Employers who wish to obtain the benefits of incorporating this immunity language need not amend all existing agreements that include non-disclosure or confidentiality obligations: only those that were adopted or amended on or after May 11, 2016. It should not be necessary to reopen and renegotiate agreements entered on or after May 11. The employer could probably just provide notice of the immunity language to the employee and keep a copy of the notice with the agreement.

To Be Eligible For Court Protection Of Their Trade Secrets and Confidential Information, Employers Must Show That They Used Reasonable Measures To Protect Them

Both under Massachusetts law and the new federal DTSA, employers must show that they used reasonable measures to protect their trade secrets and confidential information in order to obtain an injunction or other judicial remedies in the event of a theft or breach. I have compiled a brief checklist of questions that employers should regularly ask themselves to help ensure that they are sufficiently protecting their trade secrets and confidential information:
  1. Do we have clearly worded, up to date confidentiality agreements and/or policies that inform employees who have access to our trade secrets and confidential information that they must keep such information strictly confidential? Do our agreements and policies clearly explain what uses and disclosures are prohibited?
  2. In the rush of day to day business, have we allowed our confidentiality agreements and/or policies to become outdated, so that they no longer cover all information that we would not want employees to disclose to a competitor, or to the public? For example, do we now have new types of information or business lines that are not covered by the wording of our existing agreements or policies?
  3. Have our confidentiality agreements and policies been updated to address the latest developments in technology? (For example, there have been several recent cases in which departing employees allegedly took their prior employer’s confidential documents by transferring them to a DropBox or Google Driver account. In another reported case, an employee posted a selfie without realizing that confidential materials were visible in the photo). Do we need to update our agreements/policies to address new communications methods and technologies? For example, do we need a policy prohibiting or restricting the transfer of confidential documents to Drop Box or Google Driver accounts?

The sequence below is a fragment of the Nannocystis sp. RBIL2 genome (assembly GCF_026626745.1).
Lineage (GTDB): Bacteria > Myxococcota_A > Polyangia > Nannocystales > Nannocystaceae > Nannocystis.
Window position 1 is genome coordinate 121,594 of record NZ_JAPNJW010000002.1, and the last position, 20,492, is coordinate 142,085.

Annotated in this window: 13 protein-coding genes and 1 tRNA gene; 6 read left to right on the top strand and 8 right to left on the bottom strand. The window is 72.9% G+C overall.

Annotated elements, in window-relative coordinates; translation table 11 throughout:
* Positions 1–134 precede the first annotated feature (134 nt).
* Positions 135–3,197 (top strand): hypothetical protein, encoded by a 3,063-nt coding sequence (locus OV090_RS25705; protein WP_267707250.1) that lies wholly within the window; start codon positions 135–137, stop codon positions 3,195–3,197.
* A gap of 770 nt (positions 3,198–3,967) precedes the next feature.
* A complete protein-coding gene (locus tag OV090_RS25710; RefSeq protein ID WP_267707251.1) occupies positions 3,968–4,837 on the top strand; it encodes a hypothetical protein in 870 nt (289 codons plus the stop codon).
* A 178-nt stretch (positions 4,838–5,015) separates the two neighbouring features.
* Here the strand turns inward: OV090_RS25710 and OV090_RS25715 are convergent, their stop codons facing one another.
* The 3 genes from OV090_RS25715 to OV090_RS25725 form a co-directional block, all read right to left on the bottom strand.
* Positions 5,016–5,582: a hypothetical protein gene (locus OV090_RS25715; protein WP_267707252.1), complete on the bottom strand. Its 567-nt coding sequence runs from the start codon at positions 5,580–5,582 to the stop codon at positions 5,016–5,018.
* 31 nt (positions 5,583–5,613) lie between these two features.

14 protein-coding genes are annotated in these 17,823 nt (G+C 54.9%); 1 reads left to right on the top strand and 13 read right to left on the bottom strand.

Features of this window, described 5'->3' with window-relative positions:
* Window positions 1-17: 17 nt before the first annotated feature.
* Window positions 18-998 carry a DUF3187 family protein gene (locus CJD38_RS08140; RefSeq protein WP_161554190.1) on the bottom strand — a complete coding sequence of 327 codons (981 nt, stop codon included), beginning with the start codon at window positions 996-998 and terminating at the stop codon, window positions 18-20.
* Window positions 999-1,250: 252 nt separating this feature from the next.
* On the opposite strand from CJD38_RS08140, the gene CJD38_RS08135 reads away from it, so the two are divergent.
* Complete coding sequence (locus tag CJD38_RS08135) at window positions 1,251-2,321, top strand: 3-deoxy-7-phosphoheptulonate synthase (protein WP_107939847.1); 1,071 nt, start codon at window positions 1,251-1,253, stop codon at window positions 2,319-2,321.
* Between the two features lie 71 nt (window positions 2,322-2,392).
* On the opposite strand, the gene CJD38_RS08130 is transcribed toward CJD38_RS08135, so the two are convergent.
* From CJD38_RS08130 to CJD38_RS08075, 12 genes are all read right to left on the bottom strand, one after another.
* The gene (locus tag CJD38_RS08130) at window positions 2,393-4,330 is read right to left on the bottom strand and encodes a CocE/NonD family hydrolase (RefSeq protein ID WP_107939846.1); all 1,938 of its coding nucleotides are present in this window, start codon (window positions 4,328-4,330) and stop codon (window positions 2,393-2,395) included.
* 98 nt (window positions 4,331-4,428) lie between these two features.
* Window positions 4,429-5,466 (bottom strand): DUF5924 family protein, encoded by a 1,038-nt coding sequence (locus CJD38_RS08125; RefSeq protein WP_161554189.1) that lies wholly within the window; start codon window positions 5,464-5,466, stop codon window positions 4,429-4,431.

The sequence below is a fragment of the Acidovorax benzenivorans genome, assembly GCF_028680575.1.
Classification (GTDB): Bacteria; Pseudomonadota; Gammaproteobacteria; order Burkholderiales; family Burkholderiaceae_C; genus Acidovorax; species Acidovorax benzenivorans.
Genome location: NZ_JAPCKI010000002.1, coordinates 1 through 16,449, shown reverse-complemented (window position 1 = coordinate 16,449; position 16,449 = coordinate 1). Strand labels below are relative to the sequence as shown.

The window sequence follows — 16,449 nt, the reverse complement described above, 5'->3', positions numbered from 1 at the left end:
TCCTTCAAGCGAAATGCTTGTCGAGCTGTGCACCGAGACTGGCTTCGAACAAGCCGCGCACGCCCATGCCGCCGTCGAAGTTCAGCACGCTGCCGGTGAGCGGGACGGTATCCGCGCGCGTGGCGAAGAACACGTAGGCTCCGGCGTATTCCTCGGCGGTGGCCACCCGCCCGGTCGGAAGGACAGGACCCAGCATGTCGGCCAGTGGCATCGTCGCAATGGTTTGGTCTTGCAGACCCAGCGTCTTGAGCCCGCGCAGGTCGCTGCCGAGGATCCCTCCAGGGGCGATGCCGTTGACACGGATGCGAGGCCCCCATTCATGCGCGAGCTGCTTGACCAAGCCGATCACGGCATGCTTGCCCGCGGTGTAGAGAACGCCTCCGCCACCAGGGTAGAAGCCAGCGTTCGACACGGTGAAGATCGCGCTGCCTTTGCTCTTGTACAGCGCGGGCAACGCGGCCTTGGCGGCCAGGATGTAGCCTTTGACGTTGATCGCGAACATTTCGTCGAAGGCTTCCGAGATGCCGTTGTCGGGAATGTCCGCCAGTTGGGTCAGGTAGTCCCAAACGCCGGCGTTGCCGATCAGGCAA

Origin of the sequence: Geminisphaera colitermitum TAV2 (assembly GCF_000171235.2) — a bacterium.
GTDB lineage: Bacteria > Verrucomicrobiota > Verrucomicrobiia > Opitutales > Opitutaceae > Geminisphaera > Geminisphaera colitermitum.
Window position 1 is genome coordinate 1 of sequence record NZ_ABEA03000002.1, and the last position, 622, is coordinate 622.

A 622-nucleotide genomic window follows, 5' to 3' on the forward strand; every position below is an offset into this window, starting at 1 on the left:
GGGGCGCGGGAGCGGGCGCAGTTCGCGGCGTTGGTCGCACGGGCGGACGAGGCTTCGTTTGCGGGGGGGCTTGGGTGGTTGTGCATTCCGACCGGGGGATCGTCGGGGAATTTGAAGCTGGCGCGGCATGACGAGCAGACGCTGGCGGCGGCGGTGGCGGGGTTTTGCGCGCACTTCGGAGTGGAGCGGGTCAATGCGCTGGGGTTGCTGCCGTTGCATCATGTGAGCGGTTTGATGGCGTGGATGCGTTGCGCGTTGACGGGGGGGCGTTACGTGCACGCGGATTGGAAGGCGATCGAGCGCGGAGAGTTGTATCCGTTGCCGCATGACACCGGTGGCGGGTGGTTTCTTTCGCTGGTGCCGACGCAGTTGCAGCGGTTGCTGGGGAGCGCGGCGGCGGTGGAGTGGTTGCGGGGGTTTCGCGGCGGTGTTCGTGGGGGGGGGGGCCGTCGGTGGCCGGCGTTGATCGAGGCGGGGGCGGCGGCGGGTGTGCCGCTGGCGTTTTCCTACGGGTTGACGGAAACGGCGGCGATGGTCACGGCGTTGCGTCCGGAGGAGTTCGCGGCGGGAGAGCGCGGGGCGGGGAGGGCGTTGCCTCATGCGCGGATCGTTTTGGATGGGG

4. Over time, are there new employees who have access to our confidential information but who have not signed a confidentiality agreement or received a copy of our confidentiality policy?
  5. In practice, do we have sufficient security procedures in place to restrict access to our trade secrets/confidential information? For example, do we restrict access only to those employees who need to know the information in order to carry out their work responsibilities? Do we require complex passwords for access to our most sensitive information, which must be changed at regular intervals? Do we need to, and if so, do we encrypt such information?
  6. Do we have sufficient security measures in place so that we would learn of suspicious patterns of access, such as an employee who works days logging in for long periods of time in the middle of the night?
  7. Do we have adequate security procedures so that we can verify that a departing employee has not accessed or copied our confidential information/ trade secrets to use in his new employment?
  8. Do we have a procedure which immediately discontinues a departing employee from any means of access to our computer and communications systems? Do we immediately discontinue all departing employee email and user accounts?
  9. If we allow employees to use their own electronic devices to do company business, do we have device management software, and a device management policy, that allows us to remotely wipe all company information from the employee’s device?
  10. Are we regularly training and reminding employees of our confidentiality policies and procedures? For example, are we keeping employees updated and educated about how to recognize phishing attempts, and about not clicking on unrecognized links, attachments or PDF files? Are we training and continually reminding employees of their confidentiality obligations by multiple means: eg, when onboarding, in staff meetings, in e-mails, at annual reviews?
  11. Are we keeping documentation such as a list of the dates and types of training we do, to assist us in proving, if we ever need to, that we took reasonable measures to try to keep our information confidential?


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Contact Info

Attorney Leslie Lockard
The Law Office of Leslie Lockard, P.C.
P.O. Box 537
Walpole, MA 02081
Tel. 508 850-9800
FAX 508 850-9801